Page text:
On 26 June, 2014 the College Works Department was refurbishing a room on G Staircase, Nevile’s Court, when they discovered these treasures from October 1914 behind the wall.
On 31 October, 1914 the painter P.J. Wesson and the paperhangers P.B. Arnold and T. Orriss were refurbishing the room and left this note in red paint on a spare scrap of paper:
“European war. Oct 31 / 1914 – 1st Eastearn [sic] Hospital Trinity Coll. for wounded.”
This note seems to indicate that this was the room that housed the library for the First Eastern General Hospital while it was located at Trinity during the Autumn of 1914. The library was the result of an initiative by the librarians of Trinity, Magdalene and Corpus Christi Colleges, who ran a book and magazine drive to create a library for the soldiers while the hospital was located at Trinity. A Fellow of the College temporarily vacated his residence to house the books and around 50 newspapers were also donated daily to help keep the injured soldiers entertained during their stay. The workmen who refurbished the room after the hospital moved to its new location wrote this note and drew a small cartoon of “Kaiser Bill” before sealing it behind the wall.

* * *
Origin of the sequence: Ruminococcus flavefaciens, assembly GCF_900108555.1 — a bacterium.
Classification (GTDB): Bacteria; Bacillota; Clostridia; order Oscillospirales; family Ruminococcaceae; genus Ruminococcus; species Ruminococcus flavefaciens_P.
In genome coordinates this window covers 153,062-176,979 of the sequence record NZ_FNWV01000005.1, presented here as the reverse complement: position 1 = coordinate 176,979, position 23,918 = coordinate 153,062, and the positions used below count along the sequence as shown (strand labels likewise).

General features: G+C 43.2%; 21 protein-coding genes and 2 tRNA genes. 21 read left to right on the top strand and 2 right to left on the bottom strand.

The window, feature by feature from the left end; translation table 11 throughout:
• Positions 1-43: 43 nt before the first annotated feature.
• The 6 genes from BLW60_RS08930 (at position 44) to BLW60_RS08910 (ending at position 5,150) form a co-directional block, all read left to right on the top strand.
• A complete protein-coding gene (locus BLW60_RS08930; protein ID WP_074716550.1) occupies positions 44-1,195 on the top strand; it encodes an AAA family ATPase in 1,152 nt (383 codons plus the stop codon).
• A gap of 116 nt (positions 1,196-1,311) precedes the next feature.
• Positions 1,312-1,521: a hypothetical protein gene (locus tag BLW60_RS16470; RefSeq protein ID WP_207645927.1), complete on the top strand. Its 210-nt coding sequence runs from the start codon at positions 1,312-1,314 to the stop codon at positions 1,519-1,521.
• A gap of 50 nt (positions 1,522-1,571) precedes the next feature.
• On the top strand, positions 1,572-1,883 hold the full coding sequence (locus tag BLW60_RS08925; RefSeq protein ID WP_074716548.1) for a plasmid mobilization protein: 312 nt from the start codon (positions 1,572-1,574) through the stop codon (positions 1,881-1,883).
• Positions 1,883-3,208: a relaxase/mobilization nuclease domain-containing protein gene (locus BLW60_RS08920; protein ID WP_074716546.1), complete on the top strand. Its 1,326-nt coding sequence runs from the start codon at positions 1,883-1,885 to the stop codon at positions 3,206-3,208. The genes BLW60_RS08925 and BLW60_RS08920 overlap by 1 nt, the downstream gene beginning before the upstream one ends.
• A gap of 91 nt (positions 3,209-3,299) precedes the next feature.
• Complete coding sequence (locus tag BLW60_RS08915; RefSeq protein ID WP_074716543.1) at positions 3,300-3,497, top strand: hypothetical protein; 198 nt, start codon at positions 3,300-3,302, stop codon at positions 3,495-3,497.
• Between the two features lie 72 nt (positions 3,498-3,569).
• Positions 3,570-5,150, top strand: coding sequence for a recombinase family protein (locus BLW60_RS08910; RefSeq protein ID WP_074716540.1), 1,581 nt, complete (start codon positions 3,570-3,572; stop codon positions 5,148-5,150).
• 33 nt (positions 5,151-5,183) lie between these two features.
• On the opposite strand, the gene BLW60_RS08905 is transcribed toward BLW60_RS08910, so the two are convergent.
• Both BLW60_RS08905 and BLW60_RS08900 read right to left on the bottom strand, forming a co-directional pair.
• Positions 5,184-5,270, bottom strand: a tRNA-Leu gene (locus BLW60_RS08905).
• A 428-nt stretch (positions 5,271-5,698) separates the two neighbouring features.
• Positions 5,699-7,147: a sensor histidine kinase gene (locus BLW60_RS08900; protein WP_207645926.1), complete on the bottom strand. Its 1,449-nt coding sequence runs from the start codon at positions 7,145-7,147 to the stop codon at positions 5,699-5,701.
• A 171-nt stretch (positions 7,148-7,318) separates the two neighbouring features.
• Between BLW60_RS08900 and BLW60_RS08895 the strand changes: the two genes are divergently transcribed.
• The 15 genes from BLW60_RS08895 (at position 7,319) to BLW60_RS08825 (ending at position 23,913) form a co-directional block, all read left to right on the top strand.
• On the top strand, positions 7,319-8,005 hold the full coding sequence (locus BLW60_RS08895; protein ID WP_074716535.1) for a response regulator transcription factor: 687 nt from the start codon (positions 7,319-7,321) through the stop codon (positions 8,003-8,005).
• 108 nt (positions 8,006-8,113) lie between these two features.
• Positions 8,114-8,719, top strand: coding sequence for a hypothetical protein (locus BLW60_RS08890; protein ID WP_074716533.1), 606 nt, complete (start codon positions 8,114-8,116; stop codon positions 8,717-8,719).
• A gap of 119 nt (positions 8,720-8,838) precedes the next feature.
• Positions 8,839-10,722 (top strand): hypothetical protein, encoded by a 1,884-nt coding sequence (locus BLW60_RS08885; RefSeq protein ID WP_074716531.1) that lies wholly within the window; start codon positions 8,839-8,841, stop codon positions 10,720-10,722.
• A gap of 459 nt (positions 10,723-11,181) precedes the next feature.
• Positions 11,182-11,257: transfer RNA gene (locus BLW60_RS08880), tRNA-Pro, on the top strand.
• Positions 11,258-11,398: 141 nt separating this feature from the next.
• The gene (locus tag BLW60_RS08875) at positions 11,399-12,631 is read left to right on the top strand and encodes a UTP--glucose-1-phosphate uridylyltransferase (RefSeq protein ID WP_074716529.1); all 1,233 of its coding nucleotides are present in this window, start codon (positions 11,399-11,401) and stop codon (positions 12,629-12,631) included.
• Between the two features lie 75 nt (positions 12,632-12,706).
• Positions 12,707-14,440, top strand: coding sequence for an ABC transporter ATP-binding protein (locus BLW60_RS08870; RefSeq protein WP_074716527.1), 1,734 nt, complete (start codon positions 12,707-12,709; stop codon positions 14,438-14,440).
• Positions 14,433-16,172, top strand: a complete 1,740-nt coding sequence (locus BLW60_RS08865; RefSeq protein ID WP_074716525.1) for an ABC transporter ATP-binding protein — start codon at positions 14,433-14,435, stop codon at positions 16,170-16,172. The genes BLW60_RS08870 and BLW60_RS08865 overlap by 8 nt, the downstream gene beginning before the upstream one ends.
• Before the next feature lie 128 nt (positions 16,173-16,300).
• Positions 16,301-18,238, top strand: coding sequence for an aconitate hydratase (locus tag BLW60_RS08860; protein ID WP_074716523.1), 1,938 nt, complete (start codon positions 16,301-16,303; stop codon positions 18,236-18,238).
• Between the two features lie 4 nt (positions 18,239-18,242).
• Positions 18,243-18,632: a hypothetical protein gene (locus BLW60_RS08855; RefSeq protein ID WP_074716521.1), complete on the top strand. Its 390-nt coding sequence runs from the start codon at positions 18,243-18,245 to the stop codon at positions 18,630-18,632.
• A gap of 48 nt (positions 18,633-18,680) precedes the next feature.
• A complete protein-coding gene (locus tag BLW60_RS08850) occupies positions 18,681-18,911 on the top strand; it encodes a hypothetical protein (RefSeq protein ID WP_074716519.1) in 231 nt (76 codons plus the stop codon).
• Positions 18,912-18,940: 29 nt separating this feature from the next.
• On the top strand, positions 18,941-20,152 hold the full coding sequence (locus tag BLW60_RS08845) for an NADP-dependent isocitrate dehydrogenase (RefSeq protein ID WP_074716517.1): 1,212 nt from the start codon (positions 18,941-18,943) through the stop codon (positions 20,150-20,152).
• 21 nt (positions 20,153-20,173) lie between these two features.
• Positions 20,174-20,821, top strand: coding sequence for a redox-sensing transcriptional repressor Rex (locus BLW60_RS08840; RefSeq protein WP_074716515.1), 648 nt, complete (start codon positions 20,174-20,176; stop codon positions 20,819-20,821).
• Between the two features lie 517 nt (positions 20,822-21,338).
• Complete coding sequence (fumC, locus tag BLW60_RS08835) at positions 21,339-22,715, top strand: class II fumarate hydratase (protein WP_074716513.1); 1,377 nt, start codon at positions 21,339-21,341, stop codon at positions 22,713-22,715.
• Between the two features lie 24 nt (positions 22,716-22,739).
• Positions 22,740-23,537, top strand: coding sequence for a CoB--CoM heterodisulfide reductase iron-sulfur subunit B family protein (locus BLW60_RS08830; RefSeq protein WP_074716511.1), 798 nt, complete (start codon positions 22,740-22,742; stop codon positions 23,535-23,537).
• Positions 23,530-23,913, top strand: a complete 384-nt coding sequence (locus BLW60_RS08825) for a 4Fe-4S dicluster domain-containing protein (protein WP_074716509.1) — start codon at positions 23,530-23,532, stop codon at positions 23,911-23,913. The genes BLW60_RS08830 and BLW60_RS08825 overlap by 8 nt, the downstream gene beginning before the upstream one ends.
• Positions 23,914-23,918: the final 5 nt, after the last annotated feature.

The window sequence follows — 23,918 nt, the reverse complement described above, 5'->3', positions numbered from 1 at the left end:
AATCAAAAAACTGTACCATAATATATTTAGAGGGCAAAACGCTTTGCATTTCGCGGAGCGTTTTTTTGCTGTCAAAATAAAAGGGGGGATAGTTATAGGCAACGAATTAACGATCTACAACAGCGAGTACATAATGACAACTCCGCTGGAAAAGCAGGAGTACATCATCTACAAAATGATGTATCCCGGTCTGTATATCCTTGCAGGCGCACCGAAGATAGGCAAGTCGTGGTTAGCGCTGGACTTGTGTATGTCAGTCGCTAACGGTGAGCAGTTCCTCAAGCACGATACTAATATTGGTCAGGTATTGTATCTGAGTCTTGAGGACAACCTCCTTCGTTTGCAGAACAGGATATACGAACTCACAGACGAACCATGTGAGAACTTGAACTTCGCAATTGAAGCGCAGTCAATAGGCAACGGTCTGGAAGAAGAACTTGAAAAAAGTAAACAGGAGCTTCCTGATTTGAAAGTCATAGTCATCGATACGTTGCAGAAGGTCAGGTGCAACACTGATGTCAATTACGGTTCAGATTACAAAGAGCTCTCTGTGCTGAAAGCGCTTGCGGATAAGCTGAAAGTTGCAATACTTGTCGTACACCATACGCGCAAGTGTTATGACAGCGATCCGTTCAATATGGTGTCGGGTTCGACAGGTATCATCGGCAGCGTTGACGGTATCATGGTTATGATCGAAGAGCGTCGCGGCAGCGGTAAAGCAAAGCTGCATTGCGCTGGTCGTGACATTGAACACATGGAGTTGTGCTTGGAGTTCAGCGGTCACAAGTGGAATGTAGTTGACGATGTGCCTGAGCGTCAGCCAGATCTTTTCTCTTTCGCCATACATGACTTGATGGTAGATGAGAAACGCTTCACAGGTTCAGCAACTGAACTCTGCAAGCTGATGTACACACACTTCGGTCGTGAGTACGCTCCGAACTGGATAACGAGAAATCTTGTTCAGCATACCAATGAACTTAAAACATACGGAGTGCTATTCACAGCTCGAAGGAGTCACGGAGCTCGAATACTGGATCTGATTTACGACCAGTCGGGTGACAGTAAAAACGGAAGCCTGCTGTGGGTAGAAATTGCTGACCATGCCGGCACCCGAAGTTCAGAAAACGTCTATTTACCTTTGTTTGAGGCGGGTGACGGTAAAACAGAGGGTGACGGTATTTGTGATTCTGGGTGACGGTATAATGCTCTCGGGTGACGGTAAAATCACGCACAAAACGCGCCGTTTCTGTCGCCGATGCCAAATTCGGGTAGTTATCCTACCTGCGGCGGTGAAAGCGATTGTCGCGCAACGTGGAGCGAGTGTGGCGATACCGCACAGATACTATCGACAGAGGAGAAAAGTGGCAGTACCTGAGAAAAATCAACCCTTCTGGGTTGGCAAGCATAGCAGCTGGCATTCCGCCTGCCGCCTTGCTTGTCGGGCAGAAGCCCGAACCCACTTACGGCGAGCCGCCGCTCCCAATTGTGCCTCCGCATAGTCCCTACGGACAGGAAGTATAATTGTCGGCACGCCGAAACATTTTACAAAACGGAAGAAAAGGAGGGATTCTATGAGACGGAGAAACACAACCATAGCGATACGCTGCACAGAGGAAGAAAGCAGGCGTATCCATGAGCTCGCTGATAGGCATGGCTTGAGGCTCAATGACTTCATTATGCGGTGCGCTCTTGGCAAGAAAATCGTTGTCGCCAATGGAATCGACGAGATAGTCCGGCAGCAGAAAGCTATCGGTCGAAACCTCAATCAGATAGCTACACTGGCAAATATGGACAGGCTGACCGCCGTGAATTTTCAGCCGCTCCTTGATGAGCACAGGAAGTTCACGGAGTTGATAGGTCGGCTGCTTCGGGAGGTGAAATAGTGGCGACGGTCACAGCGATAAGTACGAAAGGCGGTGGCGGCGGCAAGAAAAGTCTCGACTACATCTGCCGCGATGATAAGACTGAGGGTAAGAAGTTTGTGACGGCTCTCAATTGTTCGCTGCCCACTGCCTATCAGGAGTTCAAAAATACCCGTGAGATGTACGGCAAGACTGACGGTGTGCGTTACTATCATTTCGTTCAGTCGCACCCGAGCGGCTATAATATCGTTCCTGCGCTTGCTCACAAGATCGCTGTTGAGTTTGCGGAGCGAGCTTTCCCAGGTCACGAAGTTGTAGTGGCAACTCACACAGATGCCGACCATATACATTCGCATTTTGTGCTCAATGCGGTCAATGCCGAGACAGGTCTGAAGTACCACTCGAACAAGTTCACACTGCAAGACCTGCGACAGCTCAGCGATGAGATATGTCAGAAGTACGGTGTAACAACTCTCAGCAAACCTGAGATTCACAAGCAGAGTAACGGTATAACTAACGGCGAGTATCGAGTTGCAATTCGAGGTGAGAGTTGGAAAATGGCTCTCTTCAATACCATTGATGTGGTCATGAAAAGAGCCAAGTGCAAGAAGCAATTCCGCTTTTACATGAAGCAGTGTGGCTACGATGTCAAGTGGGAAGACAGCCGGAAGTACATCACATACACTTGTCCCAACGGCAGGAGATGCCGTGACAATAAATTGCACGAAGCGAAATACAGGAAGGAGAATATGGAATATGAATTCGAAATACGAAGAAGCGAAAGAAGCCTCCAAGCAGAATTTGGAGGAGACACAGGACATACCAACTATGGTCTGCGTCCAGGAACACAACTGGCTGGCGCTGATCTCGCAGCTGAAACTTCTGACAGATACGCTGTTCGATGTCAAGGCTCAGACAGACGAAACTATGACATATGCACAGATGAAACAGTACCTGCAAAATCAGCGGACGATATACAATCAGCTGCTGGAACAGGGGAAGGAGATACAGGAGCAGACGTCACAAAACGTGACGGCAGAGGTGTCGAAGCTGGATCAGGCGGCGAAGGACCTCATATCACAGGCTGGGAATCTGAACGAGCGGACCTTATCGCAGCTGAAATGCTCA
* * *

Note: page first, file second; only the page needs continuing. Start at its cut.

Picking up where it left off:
With it, they left a patriotic rosette pin and newspaper clippings from the 9 October edition of The Daily Sketch. The headline “WOUNDED BUT STILL UNCONQUERED” is followed by the hand-written note, “They came to this colledge [sic].” With a dose of gallows humour, the workmen added dabs of red paint to the photograph to look like blood on the wounded soldiers’ heads. The artefacts were uncovered when the boarding in the room was repaired on 18 July, 1938 by W.R. Edwards, a carpenter for Coulson & Sons Builders. Edwards left these items where he found them, writing on a spare piece of board, “It might be of some interest at a later date.” He noted that while he worked, “We are now busy getting ready for the next ‘War to [End] War.’” Edwards could not have known how prescient his comment, written over a year before the invasion of Poland that precipitated WWII, would eventually be. It expresses a sense of irony that the workmen in 1914 did not have – a sort of cynicism that was more prevalent in the decades after the Great War.
This touchingly human evidence tying the history of the College to the history of the First World War is on display in the Library’s exhibition marking the centenary of WWI. For more about the First Eastern General Hospital and more information about Trinity and the First World War, stay tuned to the Trinity College Library blog.
UPDATE: The discovery was featured in The Cambridge News on 9 July, 2014. You can read the article online here.